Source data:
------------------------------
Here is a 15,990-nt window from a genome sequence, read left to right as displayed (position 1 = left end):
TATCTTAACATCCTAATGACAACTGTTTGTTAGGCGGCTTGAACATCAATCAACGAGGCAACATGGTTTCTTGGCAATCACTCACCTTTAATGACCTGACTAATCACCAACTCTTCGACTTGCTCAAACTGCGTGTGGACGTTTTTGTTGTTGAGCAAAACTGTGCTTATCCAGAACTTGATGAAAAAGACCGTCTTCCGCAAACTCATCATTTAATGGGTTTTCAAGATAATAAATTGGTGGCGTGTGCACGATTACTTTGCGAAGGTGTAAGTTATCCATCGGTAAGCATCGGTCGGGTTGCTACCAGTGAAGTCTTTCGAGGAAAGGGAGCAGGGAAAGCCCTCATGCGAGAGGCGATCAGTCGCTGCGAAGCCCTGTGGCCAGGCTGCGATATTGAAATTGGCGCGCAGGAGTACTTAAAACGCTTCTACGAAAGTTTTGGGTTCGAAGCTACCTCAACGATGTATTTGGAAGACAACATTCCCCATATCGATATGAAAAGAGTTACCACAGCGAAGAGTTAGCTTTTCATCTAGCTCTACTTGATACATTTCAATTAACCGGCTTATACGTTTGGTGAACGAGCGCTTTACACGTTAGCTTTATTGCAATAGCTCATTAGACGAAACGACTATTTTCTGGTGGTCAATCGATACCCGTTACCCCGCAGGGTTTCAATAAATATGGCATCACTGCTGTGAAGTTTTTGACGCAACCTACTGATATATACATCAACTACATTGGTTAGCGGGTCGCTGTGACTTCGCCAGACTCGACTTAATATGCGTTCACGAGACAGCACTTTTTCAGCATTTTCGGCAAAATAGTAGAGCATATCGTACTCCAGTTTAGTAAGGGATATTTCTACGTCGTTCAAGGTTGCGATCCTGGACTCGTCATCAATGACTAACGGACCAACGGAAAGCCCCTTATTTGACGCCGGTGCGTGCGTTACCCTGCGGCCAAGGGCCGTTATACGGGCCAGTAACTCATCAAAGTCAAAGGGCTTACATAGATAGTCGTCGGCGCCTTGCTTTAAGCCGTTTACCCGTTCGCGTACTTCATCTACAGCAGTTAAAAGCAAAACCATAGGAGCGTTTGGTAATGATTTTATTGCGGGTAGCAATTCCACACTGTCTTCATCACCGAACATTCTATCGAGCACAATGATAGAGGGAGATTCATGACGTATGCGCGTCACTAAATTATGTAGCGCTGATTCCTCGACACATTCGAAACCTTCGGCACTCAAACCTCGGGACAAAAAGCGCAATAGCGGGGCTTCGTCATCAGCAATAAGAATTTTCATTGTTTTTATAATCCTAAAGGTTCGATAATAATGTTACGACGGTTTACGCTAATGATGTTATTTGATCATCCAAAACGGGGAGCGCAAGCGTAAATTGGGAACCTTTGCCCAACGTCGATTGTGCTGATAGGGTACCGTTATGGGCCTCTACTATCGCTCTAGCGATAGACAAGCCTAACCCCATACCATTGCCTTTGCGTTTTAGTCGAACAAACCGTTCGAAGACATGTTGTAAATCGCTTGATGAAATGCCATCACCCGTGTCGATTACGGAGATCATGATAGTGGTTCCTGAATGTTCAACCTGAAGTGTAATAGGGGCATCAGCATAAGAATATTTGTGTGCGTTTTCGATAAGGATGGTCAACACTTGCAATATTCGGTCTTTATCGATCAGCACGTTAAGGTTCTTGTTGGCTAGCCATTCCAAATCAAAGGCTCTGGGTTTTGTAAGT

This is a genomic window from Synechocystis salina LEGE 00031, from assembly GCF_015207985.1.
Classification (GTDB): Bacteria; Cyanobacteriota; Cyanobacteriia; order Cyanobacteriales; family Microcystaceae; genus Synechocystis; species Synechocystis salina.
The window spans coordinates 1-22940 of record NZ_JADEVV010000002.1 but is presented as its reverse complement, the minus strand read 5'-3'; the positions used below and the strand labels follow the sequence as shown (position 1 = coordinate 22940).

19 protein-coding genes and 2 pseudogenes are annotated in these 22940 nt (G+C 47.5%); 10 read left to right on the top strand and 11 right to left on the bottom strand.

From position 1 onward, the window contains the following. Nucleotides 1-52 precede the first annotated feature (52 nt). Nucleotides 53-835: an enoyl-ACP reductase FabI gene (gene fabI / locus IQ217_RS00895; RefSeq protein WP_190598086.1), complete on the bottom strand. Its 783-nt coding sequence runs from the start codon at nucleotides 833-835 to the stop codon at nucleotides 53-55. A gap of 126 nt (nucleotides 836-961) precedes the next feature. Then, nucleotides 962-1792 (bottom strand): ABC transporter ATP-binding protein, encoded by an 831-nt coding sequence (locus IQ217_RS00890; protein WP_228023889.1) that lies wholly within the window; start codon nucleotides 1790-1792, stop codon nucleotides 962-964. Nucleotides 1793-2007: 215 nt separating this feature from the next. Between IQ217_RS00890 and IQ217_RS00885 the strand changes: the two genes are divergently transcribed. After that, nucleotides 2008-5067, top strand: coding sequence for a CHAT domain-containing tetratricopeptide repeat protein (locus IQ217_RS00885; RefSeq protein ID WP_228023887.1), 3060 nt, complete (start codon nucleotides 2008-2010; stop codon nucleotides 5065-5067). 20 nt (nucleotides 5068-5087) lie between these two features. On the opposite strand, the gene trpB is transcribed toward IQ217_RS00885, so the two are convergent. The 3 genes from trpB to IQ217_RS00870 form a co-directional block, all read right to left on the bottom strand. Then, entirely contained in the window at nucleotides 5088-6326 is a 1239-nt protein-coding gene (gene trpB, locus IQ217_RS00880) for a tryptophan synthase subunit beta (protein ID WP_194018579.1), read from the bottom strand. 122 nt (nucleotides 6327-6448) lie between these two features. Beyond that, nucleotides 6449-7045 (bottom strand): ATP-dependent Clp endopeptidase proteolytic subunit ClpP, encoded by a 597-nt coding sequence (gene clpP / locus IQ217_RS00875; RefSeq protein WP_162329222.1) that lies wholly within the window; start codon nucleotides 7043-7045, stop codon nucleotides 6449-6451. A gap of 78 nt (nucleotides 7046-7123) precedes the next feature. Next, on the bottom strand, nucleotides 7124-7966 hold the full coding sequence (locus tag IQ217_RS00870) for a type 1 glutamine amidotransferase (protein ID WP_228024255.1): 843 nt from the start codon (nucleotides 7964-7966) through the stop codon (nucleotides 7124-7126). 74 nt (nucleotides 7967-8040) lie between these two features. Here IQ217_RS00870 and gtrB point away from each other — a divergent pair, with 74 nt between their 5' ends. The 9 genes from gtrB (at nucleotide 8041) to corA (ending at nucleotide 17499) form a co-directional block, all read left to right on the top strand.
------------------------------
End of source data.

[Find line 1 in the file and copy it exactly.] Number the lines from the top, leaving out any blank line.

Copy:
Here is a 15,990-nt window from a genome sequence, read left to right as displayed (position 1 = left end):